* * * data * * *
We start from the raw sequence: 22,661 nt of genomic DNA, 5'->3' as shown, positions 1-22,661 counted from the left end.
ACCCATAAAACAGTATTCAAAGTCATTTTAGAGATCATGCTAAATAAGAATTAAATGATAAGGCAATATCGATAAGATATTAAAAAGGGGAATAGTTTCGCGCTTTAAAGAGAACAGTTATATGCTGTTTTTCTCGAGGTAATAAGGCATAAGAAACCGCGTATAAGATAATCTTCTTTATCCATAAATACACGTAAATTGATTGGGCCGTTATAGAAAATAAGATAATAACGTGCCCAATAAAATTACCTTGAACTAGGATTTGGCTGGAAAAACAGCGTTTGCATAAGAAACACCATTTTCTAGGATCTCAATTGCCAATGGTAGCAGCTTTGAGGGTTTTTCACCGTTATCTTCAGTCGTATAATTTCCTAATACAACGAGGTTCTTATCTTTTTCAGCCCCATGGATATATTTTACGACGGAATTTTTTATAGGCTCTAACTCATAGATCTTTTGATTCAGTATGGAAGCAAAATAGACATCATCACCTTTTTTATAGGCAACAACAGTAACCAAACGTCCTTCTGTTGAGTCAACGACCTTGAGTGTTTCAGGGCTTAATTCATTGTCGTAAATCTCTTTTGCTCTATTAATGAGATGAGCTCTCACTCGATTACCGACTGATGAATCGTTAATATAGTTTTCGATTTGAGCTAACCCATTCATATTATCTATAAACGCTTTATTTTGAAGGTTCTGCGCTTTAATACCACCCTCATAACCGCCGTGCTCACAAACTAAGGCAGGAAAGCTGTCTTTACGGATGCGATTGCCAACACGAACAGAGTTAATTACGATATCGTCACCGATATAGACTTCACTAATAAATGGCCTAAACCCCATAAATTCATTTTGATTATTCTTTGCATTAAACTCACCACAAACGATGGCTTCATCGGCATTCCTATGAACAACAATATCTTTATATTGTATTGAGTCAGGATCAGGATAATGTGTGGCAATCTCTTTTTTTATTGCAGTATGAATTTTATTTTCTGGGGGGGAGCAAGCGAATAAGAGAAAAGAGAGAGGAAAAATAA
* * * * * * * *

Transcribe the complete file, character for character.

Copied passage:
We start from the raw sequence: 22,661 nt of genomic DNA, 5'->3' as shown, positions 1-22,661 counted from the left end.
ACCCATAAAACAGTATTCAAAGTCATTTTAGAGATCATGCTAAATAAGAATTAAATGATAAGGCAATATCGATAAGATATTAAAAAGGGGAATAGTTTCGCGCTTTAAAGAGAACAGTTATATGCTGTTTTTCTCGAGGTAATAAGGCATAAGAAACCGCGTATAAGATAATCTTCTTTATCCATAAATACACGTAAATTGATTGGGCCGTTATAGAAAATAAGATAATAACGTGCCCAATAAAATTACCTTGAACTAGGATTTGGCTGGAAAAACAGCGTTTGCATAAGAAACACCATTTTCTAGGATCTCAATTGCCAATGGTAGCAGCTTTGAGGGTTTTTCACCGTTATCTTCAGTCGTATAATTTCCTAATACAACGAGGTTCTTATCTTTTTCAGCCCCATGGATATATTTTACGACGGAATTTTTTATAGGCTCTAACTCATAGATCTTTTGATTCAGTATGGAAGCAAAATAGACATCATCACCTTTTTTATAGGCAACAACAGTAACCAAACGTCCTTCTGTTGAGTCAACGACCTTGAGTGTTTCAGGGCTTAATTCATTGTCGTAAATCTCTTTTGCTCTATTAATGAGATGAGCTCTCACTCGATTACCGACTGATGAATCGTTAATATAGTTTTCGATTTGAGCTAACCCATTCATATTATCTATAAACGCTTTATTTTGAAGGTTCTGCGCTTTAATACCACCCTCATAACCGCCGTGCTCACAAACTAAGGCAGGAAAGCTGTCTTTACGGATGCGATTGCCAACACGAACAGAGTTAATTACGATATCGTCACCGATATAGACTTCACTAATAAATGGCCTAAACCCCATAAATTCATTTTGATTATTCTTTGCATTAAACTCACCACAAACGATGGCTTCATCGGCATTCCTATGAACAACAATATCTTTATATTGTATTGAGTCAGGATCAGGATAATGTGTGGCAATCTCTTTTTTTATTGCAGTATGAATTTTATTTTCTGGGGGGGAGCAAGCGAATAAGAGAAAAGAGAGAGGAAAAATAA